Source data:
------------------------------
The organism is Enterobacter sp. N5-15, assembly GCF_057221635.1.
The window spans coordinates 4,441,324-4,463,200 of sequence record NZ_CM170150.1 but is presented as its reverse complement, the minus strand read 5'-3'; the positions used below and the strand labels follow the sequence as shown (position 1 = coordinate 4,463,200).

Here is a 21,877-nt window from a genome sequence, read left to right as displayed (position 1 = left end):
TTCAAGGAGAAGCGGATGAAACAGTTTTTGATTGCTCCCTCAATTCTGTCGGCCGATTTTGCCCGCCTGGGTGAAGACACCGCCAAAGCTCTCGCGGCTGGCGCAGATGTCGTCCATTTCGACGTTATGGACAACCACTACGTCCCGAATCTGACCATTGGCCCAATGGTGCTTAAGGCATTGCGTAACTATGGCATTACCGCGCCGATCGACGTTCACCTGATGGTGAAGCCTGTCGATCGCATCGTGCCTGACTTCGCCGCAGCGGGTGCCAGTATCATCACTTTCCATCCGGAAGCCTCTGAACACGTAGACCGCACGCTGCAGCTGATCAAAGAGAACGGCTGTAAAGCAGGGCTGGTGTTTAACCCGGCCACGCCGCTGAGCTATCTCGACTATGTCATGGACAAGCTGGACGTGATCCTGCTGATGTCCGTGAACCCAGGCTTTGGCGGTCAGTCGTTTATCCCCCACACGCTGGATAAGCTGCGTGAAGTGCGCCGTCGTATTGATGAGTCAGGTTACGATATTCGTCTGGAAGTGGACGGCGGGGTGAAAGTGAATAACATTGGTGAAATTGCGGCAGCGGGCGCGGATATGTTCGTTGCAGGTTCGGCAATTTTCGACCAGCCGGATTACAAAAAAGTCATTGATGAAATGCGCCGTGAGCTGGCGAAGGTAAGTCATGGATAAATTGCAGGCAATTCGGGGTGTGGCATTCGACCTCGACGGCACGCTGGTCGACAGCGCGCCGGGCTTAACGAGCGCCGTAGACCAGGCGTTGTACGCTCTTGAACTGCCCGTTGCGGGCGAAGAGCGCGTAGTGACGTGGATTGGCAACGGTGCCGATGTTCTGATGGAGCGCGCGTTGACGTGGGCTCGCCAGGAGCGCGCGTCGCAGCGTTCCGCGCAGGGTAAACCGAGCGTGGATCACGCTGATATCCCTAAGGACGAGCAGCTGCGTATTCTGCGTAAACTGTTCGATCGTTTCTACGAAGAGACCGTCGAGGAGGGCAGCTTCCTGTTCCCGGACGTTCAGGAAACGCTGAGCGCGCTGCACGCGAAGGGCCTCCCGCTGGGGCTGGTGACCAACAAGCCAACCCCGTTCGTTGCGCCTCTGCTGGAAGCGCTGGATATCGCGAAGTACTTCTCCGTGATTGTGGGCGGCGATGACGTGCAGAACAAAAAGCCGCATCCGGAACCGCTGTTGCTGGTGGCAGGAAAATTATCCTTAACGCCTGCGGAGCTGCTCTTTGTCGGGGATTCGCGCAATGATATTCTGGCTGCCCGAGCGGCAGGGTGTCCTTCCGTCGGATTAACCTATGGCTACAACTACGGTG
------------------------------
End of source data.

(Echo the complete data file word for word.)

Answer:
The organism is Enterobacter sp. N5-15, assembly GCF_057221635.1.
The window spans coordinates 4,441,324-4,463,200 of sequence record NZ_CM170150.1 but is presented as its reverse complement, the minus strand read 5'-3'; the positions used below and the strand labels follow the sequence as shown (position 1 = coordinate 4,463,200).

Here is a 21,877-nt window from a genome sequence, read left to right as displayed (position 1 = left end):
TTCAAGGAGAAGCGGATGAAACAGTTTTTGATTGCTCCCTCAATTCTGTCGGCCGATTTTGCCCGCCTGGGTGAAGACACCGCCAAAGCTCTCGCGGCTGGCGCAGATGTCGTCCATTTCGACGTTATGGACAACCACTACGTCCCGAATCTGACCATTGGCCCAATGGTGCTTAAGGCATTGCGTAACTATGGCATTACCGCGCCGATCGACGTTCACCTGATGGTGAAGCCTGTCGATCGCATCGTGCCTGACTTCGCCGCAGCGGGTGCCAGTATCATCACTTTCCATCCGGAAGCCTCTGAACACGTAGACCGCACGCTGCAGCTGATCAAAGAGAACGGCTGTAAAGCAGGGCTGGTGTTTAACCCGGCCACGCCGCTGAGCTATCTCGACTATGTCATGGACAAGCTGGACGTGATCCTGCTGATGTCCGTGAACCCAGGCTTTGGCGGTCAGTCGTTTATCCCCCACACGCTGGATAAGCTGCGTGAAGTGCGCCGTCGTATTGATGAGTCAGGTTACGATATTCGTCTGGAAGTGGACGGCGGGGTGAAAGTGAATAACATTGGTGAAATTGCGGCAGCGGGCGCGGATATGTTCGTTGCAGGTTCGGCAATTTTCGACCAGCCGGATTACAAAAAAGTCATTGATGAAATGCGCCGTGAGCTGGCGAAGGTAAGTCATGGATAAATTGCAGGCAATTCGGGGTGTGGCATTCGACCTCGACGGCACGCTGGTCGACAGCGCGCCGGGCTTAACGAGCGCCGTAGACCAGGCGTTGTACGCTCTTGAACTGCCCGTTGCGGGCGAAGAGCGCGTAGTGACGTGGATTGGCAACGGTGCCGATGTTCTGATGGAGCGCGCGTTGACGTGGGCTCGCCAGGAGCGCGCGTCGCAGCGTTCCGCGCAGGGTAAACCGAGCGTGGATCACGCTGATATCCCTAAGGACGAGCAGCTGCGTATTCTGCGTAAACTGTTCGATCGTTTCTACGAAGAGACCGTCGAGGAGGGCAGCTTCCTGTTCCCGGACGTTCAGGAAACGCTGAGCGCGCTGCACGCGAAGGGCCTCCCGCTGGGGCTGGTGACCAACAAGCCAACCCCGTTCGTTGCGCCTCTGCTGGAAGCGCTGGATATCGCGAAGTACTTCTCCGTGATTGTGGGCGGCGATGACGTGCAGAACAAAAAGCCGCATCCGGAACCGCTGTTGCTGGTGGCAGGAAAATTATCCTTAACGCCTGCGGAGCTGCTCTTTGTCGGGGATTCGCGCAATGATATTCTGGCTGCCCGAGCGGCAGGGTGTCCTTCCGTCGGATTAACCTATGGCTACAACTACGGTG